I just read the string of Swaylock’s Design Forum posts from 2001, on The Ugly surfboard design. I was surprised to see a post from you "Magic Man" who stated that he spoke with Gary Seaman who said he designed The Ugly.
Not True! I designed The Ugly and the Super Ugly as I swore under oath during the trial of the law suit I filed against Con Colburn for breach of contract. Con was a liar as was proven in court during a weak-long trial, which I won 100%.
I had been designing my surfboards before I joined the Con Team and after I left the Con Team. Shapers that shaped my designs after I left Con include, Mike Olivares, Tim Pharris, Pat Ryan and Don Kadawaki.
I told Con what I wanted when I got him to agree to enter me in the Morey contest in 1966.
I was fluent in the language of surfboard design due to the fact that I started designing with Dewey Weber, who taught me to keep track of the measurements of my surfboards starting with the first board he gave me. I was 14 years old, in early 1963, when I join Dewey’s team and he gave me my first new surfboard, for free. I visited the factory as often as I could and usually hung in the shaping room with Iggy, who would explain the aqua-dynamics of shapes, and Dewey would join in often.
After a year, I had a hand in designing my boards. Everyone was into nose riding and Pipeline was the frontier. My influences were Dewey, Phil and Lance. I had watched the development of the Performer and marketing of it over the next couple of years. I was climbing the competition ladder and wanted my own model.
In the late fall of 1965, I left Dewey and joined Ernie Tanaka who offered to make my own model, which I designed and it was a nose-rider. Unfortunately, Ernie didn’t have the marketing money to promote and advertise my model, so the sales were lackluster.
Roy Seaman, a good friend of mine who had been on Dewey’s team and was on the top-ten team of MSA with me, had moved to Con Surfboards. In the early part of 1966, Roy lured me to Con with the promise that Con would offer me my own model and let me design my own boards. Con indeed offered a contract for my own model and he let me design my own boards.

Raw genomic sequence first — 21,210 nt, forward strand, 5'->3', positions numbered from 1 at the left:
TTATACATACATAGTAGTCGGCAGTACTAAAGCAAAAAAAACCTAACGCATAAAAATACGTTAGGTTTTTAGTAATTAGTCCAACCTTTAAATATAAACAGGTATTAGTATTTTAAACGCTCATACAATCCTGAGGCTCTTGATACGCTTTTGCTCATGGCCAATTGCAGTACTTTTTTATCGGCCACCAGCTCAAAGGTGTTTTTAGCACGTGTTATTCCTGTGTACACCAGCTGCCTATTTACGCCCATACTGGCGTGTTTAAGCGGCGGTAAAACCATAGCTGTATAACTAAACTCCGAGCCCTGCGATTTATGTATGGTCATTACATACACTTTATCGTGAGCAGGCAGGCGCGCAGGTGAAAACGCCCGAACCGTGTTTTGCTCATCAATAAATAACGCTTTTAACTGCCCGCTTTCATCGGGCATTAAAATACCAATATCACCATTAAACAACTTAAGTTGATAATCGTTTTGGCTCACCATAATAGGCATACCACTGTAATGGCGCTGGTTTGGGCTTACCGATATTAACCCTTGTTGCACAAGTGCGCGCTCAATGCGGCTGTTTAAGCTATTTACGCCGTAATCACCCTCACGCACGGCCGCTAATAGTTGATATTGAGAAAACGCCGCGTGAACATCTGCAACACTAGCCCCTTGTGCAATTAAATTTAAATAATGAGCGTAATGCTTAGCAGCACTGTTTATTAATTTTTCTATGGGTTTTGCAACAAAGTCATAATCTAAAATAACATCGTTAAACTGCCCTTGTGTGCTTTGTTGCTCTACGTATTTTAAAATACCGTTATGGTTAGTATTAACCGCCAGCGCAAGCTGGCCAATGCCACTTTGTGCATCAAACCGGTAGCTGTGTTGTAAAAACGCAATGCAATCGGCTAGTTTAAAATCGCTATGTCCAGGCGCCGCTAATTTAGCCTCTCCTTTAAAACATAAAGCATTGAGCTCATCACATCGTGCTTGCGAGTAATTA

Gary shaped my boards and so did Roy. Both knew that I liked to design and I was constantly testing new theories. I originated many designs before I got to Con, and I originated The Ugly.
I told Con what I wanted: A nose as wide as can be gotten and suggested 20", a concave that is deep and long and a kicked up tail. The wide nose was the key difference, not the tail. It was the nose that became the key guide for making the template. Con told me Gary would shape it.
Gary knew it was being shaped for me and incorporated what I liked – a thin nose and thin tail, with a good kick at both ends. All the contours were blended – no hard edges. Gary put it all together like any good shaper would. Did he design it? No, I did! The Ugly came together because of me and my ideas. Gary was the great shaper that shaped it.
I did not make the template, Gary did. Does that make him the designer? No, because Roy or any good shaper could have put my ideas together and that board would have become the prototype Ugly.
The nose became blunt because it was the only logical curve that made sense when you make the width of the nose 20+” wide, one foot back from the tip.
Was the board to my liking when I got it? The composition did what I wanted it to and that was to create a strong lift from under the nose that I could control so I could win the contest.
I have wanted one since the article in the U.S. longboard magazine about ten years ago.
'The Ugly' is as desirable today as it ever was and I am sure it is just as functional . What a wonderful piece of history your design is. Thank You for making it.
Gary Seaman designed and built the Ugly in his garage at Latigo. No questions about it. His brother Roy and Gary were both at Con at least by 1963. Bob Purvey's recollection is wrong. Gary was a real design freak and all kinds of bizarro ideas in the early 60s.